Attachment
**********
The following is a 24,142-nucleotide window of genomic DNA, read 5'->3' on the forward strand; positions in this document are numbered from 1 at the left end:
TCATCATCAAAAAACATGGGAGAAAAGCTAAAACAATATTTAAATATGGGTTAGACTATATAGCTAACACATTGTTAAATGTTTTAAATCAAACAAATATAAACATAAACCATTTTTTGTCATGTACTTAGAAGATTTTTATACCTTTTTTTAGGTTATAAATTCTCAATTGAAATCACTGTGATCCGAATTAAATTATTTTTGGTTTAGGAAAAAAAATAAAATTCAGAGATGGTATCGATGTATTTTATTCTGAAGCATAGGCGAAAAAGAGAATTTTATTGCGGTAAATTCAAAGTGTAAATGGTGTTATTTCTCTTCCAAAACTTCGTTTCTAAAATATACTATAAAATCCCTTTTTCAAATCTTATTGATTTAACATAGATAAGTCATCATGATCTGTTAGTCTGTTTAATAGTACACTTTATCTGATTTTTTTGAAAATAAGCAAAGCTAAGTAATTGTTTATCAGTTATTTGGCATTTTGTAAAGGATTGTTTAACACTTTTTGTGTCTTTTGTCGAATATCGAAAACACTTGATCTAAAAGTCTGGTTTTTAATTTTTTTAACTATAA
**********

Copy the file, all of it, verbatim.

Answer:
The following is a 24,142-nucleotide window of genomic DNA, read 5'->3' on the forward strand; positions in this document are numbered from 1 at the left end:
TCATCATCAAAAAACATGGGAGAAAAGCTAAAACAATATTTAAATATGGGTTAGACTATATAGCTAACACATTGTTAAATGTTTTAAATCAAACAAATATAAACATAAACCATTTTTTGTCATGTACTTAGAAGATTTTTATACCTTTTTTTAGGTTATAAATTCTCAATTGAAATCACTGTGATCCGAATTAAATTATTTTTGGTTTAGGAAAAAAAATAAAATTCAGAGATGGTATCGATGTATTTTATTCTGAAGCATAGGCGAAAAAGAGAATTTTATTGCGGTAAATTCAAAGTGTAAATGGTGTTATTTCTCTTCCAAAACTTCGTTTCTAAAATATACTATAAAATCCCTTTTTCAAATCTTATTGATTTAACATAGATAAGTCATCATGATCTGTTAGTCTGTTTAATAGTACACTTTATCTGATTTTTTTGAAAATAAGCAAAGCTAAGTAATTGTTTATCAGTTATTTGGCATTTTGTAAAGGATTGTTTAACACTTTTTGTGTCTTTTGTCGAATATCGAAAACACTTGATCTAAAAGTCTGGTTTTTAATTTTTTTAACTATAA